DO: Marina, how important an archetype is royalty in English identity? MW: The importance of the royal family has grown tremendously as a result of mass communication. The propaganda machine really got under way in the Victorian age, not just in the press but in pageantry. There was a tremendous growth. For instance the birthdays of Queen Victoria's youngest children were celebrated in private, as were their weddings, but by the end of her reign, any celebration connected to her children or grand-children or indeed her distant relations was celebrated with full public pomp. But it does have its roots, of course, in very distant symbolism and I think that this was very much helped by an accident of circumstance- that we had so many powerful Queens. It does seem that somewhere in the human imagination there is a very deep association between land, birthplace and the female body, so that in many different languages and many different cultures, in fact nations, motherland is as motherland suggests, feminine in gender. The idea of origin, the actual flesh in which you are born, becomes analogous with the terrain you occupy. Because someone like Elizabeth I ruled during a great period of British history, and identified herself symbolically and consciously with that power as Astraea -Britannia herself as it were - the foundations were laid down in the British psyche of regarding a royal individual as something far greater than an individual.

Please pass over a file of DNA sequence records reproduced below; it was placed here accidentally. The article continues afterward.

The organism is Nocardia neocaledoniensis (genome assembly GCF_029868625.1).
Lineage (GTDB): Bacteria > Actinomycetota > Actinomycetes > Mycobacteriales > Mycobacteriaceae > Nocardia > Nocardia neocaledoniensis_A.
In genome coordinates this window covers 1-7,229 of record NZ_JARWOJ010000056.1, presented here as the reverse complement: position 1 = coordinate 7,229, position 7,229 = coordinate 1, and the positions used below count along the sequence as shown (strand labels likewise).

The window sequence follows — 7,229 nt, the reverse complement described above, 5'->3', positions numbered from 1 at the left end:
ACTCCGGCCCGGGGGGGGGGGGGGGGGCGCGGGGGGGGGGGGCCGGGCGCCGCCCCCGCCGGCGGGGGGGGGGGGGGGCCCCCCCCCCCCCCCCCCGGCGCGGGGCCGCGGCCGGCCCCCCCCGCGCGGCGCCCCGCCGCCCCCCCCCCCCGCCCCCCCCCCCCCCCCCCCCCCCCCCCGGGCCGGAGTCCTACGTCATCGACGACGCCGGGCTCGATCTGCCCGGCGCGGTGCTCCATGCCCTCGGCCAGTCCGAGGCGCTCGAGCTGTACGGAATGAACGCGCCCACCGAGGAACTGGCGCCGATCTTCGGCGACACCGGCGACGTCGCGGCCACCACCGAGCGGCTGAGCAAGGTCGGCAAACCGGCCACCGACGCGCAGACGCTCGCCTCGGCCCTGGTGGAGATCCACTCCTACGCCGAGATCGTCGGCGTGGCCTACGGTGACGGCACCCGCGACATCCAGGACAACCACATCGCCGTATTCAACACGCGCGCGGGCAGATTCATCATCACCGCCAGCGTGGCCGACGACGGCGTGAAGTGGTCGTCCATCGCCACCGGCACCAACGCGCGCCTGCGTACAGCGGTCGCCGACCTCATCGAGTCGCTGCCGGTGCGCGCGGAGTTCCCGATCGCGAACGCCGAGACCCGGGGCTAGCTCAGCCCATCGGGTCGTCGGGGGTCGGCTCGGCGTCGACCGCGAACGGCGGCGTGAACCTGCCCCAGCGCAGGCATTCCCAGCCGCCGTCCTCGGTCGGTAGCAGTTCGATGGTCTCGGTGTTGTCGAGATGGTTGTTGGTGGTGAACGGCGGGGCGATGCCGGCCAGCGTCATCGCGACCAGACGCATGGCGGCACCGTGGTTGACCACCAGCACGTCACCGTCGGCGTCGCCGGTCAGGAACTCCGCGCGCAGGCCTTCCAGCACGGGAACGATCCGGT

Dabydeen, David, Marina Warner Interviewed by David Dabydeen, Kunapipi, 14(2), 1992.